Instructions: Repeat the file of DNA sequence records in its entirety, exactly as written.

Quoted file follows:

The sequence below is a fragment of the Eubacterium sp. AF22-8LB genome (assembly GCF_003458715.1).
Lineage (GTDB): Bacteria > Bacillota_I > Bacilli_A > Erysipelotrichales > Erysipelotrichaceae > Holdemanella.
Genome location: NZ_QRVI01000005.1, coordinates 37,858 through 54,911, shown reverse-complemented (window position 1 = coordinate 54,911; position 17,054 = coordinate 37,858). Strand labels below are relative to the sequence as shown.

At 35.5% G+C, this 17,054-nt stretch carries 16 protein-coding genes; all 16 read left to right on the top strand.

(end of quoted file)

The sequence below is a fragment of the Eubacterium sp. AF22-8LB genome (assembly GCF_003458715.1).
Lineage (GTDB): Bacteria > Bacillota_I > Bacilli_A > Erysipelotrichales > Erysipelotrichaceae > Holdemanella.
Genome location: NZ_QRVI01000005.1, coordinates 37,858 through 54,911, shown reverse-complemented (window position 1 = coordinate 54,911; position 17,054 = coordinate 37,858). Strand labels below are relative to the sequence as shown.

At 35.5% G+C, this 17,054-nt stretch carries 16 protein-coding genes; all 16 read left to right on the top strand.